I don't know why, but every year around this time I start to feel kinda sad. I think it's because: 1. My kids go to their dad's on Christmas Eve Eve and have their own Christmas with him, and wake up in the morning to open their presents, then return home in the evening so we can have our own Christmas Eve and Christmas morning. This sounds like a pretty good deal, huh? I mean, if you have to share your kids and all. But it makes me kind of sad because it breaks up my "week" with the kids and I always feel like we get cheated out of a day of possible holiday wonderful-ness, even if we do absolutely nothing. I don't know. I can't explain it. And 2. The other reason is because we have absolutely NO family living in Washington or the nearby surrounding area with which to celebrate the holiday. I wish, and especially at Christmas, that my family all lived close by so that we could have one of those huge family gatherings with noise and chaos and little kids running around, and a big dinner and "feast", and the endless telling of stories from holidays past. Instead, we've had to create our own traditions and Christmas is a quiet little day with just our family. Which is lovely, but we have many, many quiet celebrations with just our family and at Christmas, I want noise and chaos. And people. Especially the people I love the most.
And, as my last Scroog-ey post illustrated, it's been kind of a non-Christmas-y season for me. I always have high hopes and expectations that never seem to get fulfilled, often for lack of resources or time. For instance, I'd love nothing more than to have a tradition of going downtown at Christmas time and doing all the "Christmas-y" things and seeing a show and perhaps staying all night in one of the hotels. But that's always out of the picture, especially at Christmas, when all the finances go towards gifts. I know I could plan for this, and perhaps I will and start a new tradition, but it always bums me out when I want so much to take the kids to a fun show but can't swing it. Last year it was Radio City Rockettes Christmas Spectacular or The Christmas Story musical. This year it was Cinderella. I thought that would be amazing. Jeff says I set the bar too high.....my expectations are unrealistic and I should just enjoy things as they unfold. And I know he's right. But I still wish.......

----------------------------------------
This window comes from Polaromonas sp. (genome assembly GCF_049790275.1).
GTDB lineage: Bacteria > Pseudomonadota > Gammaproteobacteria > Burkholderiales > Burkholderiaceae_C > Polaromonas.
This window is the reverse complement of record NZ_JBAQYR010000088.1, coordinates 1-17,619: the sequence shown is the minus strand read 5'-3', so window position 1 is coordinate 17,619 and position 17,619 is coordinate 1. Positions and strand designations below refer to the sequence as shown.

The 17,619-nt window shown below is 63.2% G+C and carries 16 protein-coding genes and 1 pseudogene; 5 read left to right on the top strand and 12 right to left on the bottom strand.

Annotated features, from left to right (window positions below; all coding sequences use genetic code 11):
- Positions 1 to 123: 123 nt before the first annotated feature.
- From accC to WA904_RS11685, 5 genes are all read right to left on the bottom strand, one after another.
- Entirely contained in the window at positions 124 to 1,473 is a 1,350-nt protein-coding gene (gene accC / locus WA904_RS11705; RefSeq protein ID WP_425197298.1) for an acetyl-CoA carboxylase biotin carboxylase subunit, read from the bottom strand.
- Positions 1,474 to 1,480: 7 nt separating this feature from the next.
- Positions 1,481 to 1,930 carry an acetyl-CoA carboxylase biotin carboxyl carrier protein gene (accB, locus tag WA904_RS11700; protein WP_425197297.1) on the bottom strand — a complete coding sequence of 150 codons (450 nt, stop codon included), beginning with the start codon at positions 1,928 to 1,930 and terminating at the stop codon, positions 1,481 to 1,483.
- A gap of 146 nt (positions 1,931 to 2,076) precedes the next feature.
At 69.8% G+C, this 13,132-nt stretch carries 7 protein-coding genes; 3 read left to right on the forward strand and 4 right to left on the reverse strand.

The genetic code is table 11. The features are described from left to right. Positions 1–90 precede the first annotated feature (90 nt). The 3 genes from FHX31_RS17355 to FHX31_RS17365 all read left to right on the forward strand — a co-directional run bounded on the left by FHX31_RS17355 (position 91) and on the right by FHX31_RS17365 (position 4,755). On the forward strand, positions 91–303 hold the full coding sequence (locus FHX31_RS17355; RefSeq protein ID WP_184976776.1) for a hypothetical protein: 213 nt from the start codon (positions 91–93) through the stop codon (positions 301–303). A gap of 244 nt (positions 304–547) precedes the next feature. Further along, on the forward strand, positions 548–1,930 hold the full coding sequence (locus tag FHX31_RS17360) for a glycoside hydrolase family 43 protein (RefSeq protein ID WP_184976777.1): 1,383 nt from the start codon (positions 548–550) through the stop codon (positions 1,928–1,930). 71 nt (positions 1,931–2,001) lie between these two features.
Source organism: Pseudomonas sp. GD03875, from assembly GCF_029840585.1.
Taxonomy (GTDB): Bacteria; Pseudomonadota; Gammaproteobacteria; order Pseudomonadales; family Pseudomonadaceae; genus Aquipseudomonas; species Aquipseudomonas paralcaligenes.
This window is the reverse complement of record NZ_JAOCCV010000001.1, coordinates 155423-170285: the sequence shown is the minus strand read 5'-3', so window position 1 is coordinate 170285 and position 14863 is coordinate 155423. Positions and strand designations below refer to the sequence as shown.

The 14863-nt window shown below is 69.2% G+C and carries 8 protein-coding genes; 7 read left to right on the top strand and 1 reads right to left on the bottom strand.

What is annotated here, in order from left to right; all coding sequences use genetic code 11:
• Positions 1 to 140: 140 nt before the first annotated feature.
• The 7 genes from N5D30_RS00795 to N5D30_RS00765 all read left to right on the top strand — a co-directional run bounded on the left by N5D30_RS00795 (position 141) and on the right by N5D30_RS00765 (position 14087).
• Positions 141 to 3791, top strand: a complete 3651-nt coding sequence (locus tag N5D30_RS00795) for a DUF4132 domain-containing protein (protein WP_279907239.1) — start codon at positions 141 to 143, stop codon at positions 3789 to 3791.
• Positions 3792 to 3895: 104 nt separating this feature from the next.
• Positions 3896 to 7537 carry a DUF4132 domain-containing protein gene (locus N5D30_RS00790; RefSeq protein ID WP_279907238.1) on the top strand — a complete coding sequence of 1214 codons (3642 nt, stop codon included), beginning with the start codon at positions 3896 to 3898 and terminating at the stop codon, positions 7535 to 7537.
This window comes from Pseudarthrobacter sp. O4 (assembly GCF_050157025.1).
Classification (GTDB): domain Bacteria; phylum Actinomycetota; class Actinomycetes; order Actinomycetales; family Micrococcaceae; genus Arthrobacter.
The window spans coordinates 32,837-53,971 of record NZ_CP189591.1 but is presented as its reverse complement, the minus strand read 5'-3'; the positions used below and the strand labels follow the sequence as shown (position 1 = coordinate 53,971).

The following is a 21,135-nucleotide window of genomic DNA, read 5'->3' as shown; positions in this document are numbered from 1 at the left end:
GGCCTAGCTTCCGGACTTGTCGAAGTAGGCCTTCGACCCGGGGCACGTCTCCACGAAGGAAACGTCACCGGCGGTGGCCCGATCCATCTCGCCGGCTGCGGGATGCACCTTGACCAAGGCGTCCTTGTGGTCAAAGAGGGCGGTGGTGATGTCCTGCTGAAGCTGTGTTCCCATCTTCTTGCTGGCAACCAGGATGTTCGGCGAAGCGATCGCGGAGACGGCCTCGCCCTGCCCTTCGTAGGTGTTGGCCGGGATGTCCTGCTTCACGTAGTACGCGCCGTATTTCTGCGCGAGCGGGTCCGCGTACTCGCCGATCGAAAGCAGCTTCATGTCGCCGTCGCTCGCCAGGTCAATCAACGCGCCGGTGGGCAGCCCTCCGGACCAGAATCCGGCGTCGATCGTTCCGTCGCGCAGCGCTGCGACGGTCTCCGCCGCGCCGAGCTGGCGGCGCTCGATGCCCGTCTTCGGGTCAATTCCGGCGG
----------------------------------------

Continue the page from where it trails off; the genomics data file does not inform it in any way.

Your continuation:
It's not that we don't have traditions of our own. We make and decorate sugar cookies, build a fort to sleep in, buy Christmas pajamas, open Advent calendars, watch Christmas movies. But I think as the chief shopper, wrapper, organizer and do-er, it's a lot harder to even find the time to relax and enjoy. While the kids are watching Christmas movies, I'm doing chores or working on something else. I do plan to just chill on Christmas eve and day, and perhaps get some of those movies watched. But it seems every year, before I know it, this day is here and it feels "too late" to get everything done I wanted to. And yet......everything is done that needs to be.
One of my favorite parts of Christmas is checking the mail every day to see if we've received Christmas cards. I LOVE getting Christmas cards. I love seeing pictures of friends and family, reading Christmas letters or just seeing all the pretty cards that arrive. Getting the mail is never more fun than in December. But this year, I've noticed we've received less cards than normal. And I've heard many, many friends say they have given up sending out holiday greetings. Too expensive, not enough time, never got a good picture, never had time to write a letter. I get all of that. Every year I turn into mean mom as I force my family to get a good family picture. I'm not one to send out anything other than a photo taken specifically for the holiday (beach photos in December? Pumpkin patch? LAME!). I try to make it fun, I really do, but anyone who takes pictures knows getting six people to look good in one picture is a feat. Then, there's the time required to design the card. Even if it's a Costco card, it takes time to decide which card design you like and which picture goes where. This year I went with Walgreen's and had the option of several pictures so I spent tons of time arranging and rearranging the photos and sending text picture messages to the kids for approval. Finally, we decided on a card and I sent in the order. And, they are quite expensive. Certainly at holiday time when there are so many other expenses, I can see why people forgo cards. But, STOP IT! You're making me sad. I want all those cards. I love them! I even love looking through them after the holidays and re-reading the letters, and cutting the fronts off all the pretty cards to store in my shoebox of old Christmas card covers to re-use in some creative way another year. So......I wish more people would still send Christmas cards.